My friend offered me her old set of Arabic books when she moved away. Curious, I accepted them with, as it turns out, naive glee. So far, I’ve opened one of them and discovered that not only does the book read from right to left, but that Arabic appears to be by no means an easy  or even moderately-difficult language. There is an entire book dedicated to solely the sounds of the letters.  It’s not necessarily high on the list of “languages I’m supposed to be learning,” but I sense an adventure between those covers. Indeed, it’s high time to de-Euro-centrize linguistic interests!


Unrelated to Ramadan, but on the topic of satisfied facial expressions:

Is it OK if I love Christophe Roblin, if only for the Alpe D’Huez win and this look of pure and utter Praise-be, Holy-shit, exhaustion, disbelief-joy?

What did I do?

July 12, 2013

I’m rounding a turn on a road in a residential neighborhood in the Oakland hills, alone on my bike, when suddenly, I spy a Mini-Cooper pulling out in front of me. I’m not going too fast, so it’s easy to stop right before the Mini. The Mini stops moving… and a few awkward seconds pass in which I don’t know what to do… I guess she’s going to wait for me? Well, she isn’t going to finish backing out at any rate. So, I ride around her.

Her male accompaniment (whom I in fact couldn’t see from behind the Mini) is apparently sitting by his van in their (multi-million dollar home) driveway.

“It’s not like ya didn’t see her there, ya red-headed FREAK!” he hollers at me as I ride by.

“Hey, it was OK, I stopped!” I yell back over my shoulder, but he probably didn’t hear me.

Now, as a woman who spends a good deal of time in spandex on a bike in very public places (roads), occasional harassment is nothing new (A cheerful greeting from a bro in the passenger seat of a sedan just outside of Danville a few weeks ago: “F*** you, you slut!!!” ). Nor am I unfamiliar with being publicly harassed by complete strangers for being a ginger (A cheerful greeting from a bro in the passenger seat of a suburban in Berkeley: “Hey red, you’re a fox!”). But there’s something particularly upsetting about this one. First of all, I really try to be a good cyclist. It’s mostly because I don’t want to die, but I actually stop at stop signs and stop lights and try to play nicely with cars. I really try, you guys. And second: Red-headed freak? That insult felt far more personal than any number of meaningless obscenities that could’ve been flung in that moment. It landed me back in sixth-ish grade, at the time in all of our lives when the other girls are the most vicious about how fat and how ugly and how much of a FREAK they think you are. God I hate that time in all of our lives.

Uncharacteristically, I can’t stop pouting about it for the rest of the ride. Hmph. Dis never ‘appened to moi en SwitzaFrance or Sveeeeden. Jamais.

Every day I feel…

July 10, 2013


“I see you have a nice new addition to your office,” a visiting researcher says to my boss, as I continue installing software on a newly acquired computer. I know he’s not talking about the computer. However because I do not like being *practically* referred to in the third person when I am present, I cannot help but I ask, in a veiled-as-humor protest:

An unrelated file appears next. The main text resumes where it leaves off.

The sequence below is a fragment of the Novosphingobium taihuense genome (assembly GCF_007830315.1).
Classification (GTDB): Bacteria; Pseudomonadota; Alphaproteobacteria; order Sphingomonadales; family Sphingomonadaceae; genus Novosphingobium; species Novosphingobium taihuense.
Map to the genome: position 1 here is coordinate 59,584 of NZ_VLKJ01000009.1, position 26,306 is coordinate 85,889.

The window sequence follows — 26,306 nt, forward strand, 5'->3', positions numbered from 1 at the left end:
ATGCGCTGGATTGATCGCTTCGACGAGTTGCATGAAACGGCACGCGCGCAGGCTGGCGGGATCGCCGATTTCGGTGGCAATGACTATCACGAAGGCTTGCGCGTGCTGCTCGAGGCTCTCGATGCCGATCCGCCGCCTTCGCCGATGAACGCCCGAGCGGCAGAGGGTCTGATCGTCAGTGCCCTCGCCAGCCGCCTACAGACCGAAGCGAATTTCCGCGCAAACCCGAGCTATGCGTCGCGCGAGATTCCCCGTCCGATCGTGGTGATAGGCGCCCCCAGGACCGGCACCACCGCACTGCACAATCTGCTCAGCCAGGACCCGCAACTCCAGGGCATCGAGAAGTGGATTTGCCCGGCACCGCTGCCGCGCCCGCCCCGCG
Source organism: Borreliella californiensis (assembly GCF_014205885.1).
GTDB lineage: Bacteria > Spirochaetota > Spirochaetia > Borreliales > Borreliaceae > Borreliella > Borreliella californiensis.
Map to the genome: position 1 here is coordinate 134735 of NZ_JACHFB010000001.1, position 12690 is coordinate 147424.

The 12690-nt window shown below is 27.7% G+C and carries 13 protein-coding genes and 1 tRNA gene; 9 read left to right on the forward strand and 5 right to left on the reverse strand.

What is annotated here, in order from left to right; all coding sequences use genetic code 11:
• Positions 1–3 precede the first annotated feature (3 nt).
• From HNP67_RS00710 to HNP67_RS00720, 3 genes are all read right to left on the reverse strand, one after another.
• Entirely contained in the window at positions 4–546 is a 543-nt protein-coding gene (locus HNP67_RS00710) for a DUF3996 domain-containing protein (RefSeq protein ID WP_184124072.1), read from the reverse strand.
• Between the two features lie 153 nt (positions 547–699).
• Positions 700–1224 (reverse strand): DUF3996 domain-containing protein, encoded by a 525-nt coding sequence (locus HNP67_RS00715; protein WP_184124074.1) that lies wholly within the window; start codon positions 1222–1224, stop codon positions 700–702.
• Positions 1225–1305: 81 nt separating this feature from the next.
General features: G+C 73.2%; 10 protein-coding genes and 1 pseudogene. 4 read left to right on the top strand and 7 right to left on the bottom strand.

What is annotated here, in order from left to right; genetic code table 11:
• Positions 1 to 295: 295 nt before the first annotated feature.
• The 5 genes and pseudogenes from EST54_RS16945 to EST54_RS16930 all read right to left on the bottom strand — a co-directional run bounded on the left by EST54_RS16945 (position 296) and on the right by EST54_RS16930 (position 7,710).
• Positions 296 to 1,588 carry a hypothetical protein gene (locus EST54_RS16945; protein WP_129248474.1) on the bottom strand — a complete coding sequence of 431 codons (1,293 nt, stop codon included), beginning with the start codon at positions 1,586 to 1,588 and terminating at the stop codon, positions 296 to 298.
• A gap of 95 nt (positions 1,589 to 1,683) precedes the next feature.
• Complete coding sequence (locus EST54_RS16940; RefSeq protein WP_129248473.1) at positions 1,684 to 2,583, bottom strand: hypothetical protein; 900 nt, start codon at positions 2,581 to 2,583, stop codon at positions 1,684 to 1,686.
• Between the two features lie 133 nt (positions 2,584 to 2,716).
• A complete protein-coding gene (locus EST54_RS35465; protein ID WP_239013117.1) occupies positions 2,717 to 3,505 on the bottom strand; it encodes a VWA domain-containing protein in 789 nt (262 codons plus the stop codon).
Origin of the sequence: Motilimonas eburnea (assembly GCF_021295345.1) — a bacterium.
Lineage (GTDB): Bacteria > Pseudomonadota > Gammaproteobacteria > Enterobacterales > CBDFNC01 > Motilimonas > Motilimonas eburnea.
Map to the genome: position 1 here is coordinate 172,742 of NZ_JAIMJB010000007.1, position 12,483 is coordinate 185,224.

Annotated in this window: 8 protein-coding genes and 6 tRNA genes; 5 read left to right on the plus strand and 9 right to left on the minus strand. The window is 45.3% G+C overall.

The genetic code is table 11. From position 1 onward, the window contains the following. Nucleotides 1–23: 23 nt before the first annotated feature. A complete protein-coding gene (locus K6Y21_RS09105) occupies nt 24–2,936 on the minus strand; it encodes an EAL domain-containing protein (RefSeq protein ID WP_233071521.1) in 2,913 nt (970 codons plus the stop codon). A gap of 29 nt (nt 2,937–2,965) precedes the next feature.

“Oh, do you mean the new computer?”

“No!” Laughter. “It’s you!”

They don’t get it, ah well. C’est la frickin’ vie. You’ve got to pick your battles. This is not one of them.


And so, every day I feel less and less like Berkeley and Physics is where I want to be for the next N years of my life. Just grad school nerves? Perhaps. But truth be told I have been feeling this way for quite some time. This is not something I am good at. This is the running theme of this blog. This is something that for the most part, I honestly barely enjoy at this point. I could’ve been lots of things, but for some reason I’ve chosen fluorescent-lit rooms and no-effect-on-the-real-world (whatever that means). Maybe I have yet to find my place?  Let’s hope so, because I’ve already signed the papers.


Or maybe I am just beginning to feel tied down. And feel somewhat emotionally spread across a couple countries. And have very bad Sweden-envy. I want sommar. Now.

Two Days

July 8, 2013

July 4th

For the past three years, I’ve been only peripherally of aware of the fourth of July passing; marking the date but not really feeling a sense of lacking. It is similar to the way that now I always think of midsommar and buy strawberries around the 25th week of the year. Last year I started the fourth on nightshift and subsequently dozed off in the Higgs announcement talks.  But that’s not what it should be…right? The Fourth should be about decorating your bike or jumping in the ocean or river or lighting off Roman candles or racing old mares through alfalfa fields. I had nearly forgotten!

Today is July 4th, and in fact I had forgotten that in the US, this is actually kind of a big deal. On College Avenue people are wandering idly about looking for open coffee shops, appearing at the entrance of Safeway with beer and watermelons in tow, and pulling small children about in wagons. On Frat row, girls are running around in sequined American-flag bikinis as shirtless, blindingly white frat boys belch complements from overlooking balconies. Later, at the Marina, what seems like the entire population of Berkeley is migrating by foot en masse over a temporarily closed-to-cars overpass to view fireworks on the Bay. While the fireworks themselves pale in comparison to the simply unbelievable spectacle put on by the city of Geneva each August (I think most normal fireworks will simply always seem boring to me now), the people-watching at the Berkeley show is non pareil.